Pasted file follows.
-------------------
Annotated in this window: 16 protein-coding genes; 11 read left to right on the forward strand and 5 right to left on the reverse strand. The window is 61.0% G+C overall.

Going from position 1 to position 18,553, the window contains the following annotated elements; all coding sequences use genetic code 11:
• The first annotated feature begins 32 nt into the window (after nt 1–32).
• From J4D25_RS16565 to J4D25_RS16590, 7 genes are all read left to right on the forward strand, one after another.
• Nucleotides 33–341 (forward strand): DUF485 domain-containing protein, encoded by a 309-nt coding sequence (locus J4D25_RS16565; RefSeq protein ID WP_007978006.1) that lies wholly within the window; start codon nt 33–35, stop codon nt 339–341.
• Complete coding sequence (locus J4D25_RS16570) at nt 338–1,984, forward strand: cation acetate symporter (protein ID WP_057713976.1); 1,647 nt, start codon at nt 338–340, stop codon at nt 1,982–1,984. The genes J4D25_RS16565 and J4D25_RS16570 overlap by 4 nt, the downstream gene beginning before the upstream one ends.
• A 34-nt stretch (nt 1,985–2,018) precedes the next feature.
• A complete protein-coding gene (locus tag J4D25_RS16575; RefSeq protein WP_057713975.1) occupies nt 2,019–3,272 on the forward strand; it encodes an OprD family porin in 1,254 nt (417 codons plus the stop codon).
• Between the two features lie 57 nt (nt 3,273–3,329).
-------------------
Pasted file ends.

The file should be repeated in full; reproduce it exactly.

Annotated in this window: 16 protein-coding genes; 11 read left to right on the forward strand and 5 right to left on the reverse strand. The window is 61.0% G+C overall.

Going from position 1 to position 18,553, the window contains the following annotated elements; all coding sequences use genetic code 11:
• The first annotated feature begins 32 nt into the window (after nt 1–32).
• From J4D25_RS16565 to J4D25_RS16590, 7 genes are all read left to right on the forward strand, one after another.
• Nucleotides 33–341 (forward strand): DUF485 domain-containing protein, encoded by a 309-nt coding sequence (locus J4D25_RS16565; RefSeq protein ID WP_007978006.1) that lies wholly within the window; start codon nt 33–35, stop codon nt 339–341.
• Complete coding sequence (locus J4D25_RS16570) at nt 338–1,984, forward strand: cation acetate symporter (protein ID WP_057713976.1); 1,647 nt, start codon at nt 338–340, stop codon at nt 1,982–1,984. The genes J4D25_RS16565 and J4D25_RS16570 overlap by 4 nt, the downstream gene beginning before the upstream one ends.
• A 34-nt stretch (nt 1,985–2,018) precedes the next feature.
• A complete protein-coding gene (locus tag J4D25_RS16575; RefSeq protein WP_057713975.1) occupies nt 2,019–3,272 on the forward strand; it encodes an OprD family porin in 1,254 nt (417 codons plus the stop codon).
• Between the two features lie 57 nt (nt 3,273–3,329).